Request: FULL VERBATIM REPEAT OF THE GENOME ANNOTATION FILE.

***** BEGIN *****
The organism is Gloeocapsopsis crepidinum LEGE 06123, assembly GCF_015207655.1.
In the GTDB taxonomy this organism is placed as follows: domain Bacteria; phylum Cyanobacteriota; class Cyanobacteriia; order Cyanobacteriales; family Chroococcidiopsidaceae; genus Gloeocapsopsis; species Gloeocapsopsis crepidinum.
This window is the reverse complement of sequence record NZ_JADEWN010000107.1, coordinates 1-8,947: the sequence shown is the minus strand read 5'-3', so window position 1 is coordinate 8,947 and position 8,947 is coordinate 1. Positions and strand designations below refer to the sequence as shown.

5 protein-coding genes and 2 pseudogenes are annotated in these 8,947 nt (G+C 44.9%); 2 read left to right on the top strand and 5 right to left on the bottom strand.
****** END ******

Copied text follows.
The organism is Gloeocapsopsis crepidinum LEGE 06123, assembly GCF_015207655.1.
In the GTDB taxonomy this organism is placed as follows: domain Bacteria; phylum Cyanobacteriota; class Cyanobacteriia; order Cyanobacteriales; family Chroococcidiopsidaceae; genus Gloeocapsopsis; species Gloeocapsopsis crepidinum.
This window is the reverse complement of sequence record NZ_JADEWN010000107.1, coordinates 1-8,947: the sequence shown is the minus strand read 5'-3', so window position 1 is coordinate 8,947 and position 8,947 is coordinate 1. Positions and strand designations below refer to the sequence as shown.

5 protein-coding genes and 2 pseudogenes are annotated in these 8,947 nt (G+C 44.9%); 2 read left to right on the top strand and 5 right to left on the bottom strand.